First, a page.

Structural heart disease is any abnormality caused by damage to the heart muscle or the heart valves that prevent the heat from beating efficiently. This heart damage can be formed at birth or later in life resulting from an infection, heart attack damage or decreased valve functioning with age. The most common type is heart valve problems, or heart valve disease.
Heart Valve Disease
Valvular heart disease is any condition that disrupts the proper function of the valve. There are four valves in the heart which help keep blood flowing in a forward direction as the various chambers of the heart squeeze or fill. Normal heart valves open fully to allow blood to flow in a forward direction through the heart and close tightly to prevent blood from flowing backward.
There are two general types of valve disease. If the valve does not open properly, the forward flow is restricted. This is called stenosis. If the valve fails to close properly, backward flow is not prevented when the heart pumps. This is called regurgitation or insufficiency.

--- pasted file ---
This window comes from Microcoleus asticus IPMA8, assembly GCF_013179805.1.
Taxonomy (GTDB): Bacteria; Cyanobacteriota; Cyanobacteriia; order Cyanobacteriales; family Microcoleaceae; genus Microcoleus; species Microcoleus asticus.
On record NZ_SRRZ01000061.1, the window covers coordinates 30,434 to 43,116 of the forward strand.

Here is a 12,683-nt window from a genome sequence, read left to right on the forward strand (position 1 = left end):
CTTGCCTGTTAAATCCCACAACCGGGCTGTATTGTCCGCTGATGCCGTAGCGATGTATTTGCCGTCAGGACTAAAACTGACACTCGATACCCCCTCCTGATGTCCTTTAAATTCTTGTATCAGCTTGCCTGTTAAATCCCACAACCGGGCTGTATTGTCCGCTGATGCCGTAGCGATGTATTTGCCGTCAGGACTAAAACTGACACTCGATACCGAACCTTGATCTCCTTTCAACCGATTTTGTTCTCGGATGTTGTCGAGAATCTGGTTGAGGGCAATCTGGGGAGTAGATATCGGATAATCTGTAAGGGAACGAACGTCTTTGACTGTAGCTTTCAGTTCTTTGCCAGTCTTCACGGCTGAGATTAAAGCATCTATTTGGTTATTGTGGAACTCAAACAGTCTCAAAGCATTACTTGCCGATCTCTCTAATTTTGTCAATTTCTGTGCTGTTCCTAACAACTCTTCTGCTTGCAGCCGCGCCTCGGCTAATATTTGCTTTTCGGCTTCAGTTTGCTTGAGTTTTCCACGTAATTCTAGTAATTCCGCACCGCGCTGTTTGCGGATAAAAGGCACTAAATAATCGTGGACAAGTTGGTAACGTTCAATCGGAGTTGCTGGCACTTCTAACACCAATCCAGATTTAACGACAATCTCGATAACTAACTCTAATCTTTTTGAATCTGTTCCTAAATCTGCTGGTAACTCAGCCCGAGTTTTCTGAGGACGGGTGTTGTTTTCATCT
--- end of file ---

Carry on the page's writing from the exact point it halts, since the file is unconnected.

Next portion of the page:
In either case, forward flow is reduced and symptoms such as breathlessness, weakness, dizziness and fainting can occur.
Figure 1: Normal heart valves.
Figure 2: Normal heart valves during ventricular relaxation. Top view and side view.
Figure 3: Normal heart valves during ventricular contraction. Top view and side view.
Figure 4: Heart with valvular disease.
Contact the Sentara Heart Valve and Structural Disease Center at (757) 388-8389 (local) or (877) 261-2225 (toll-free).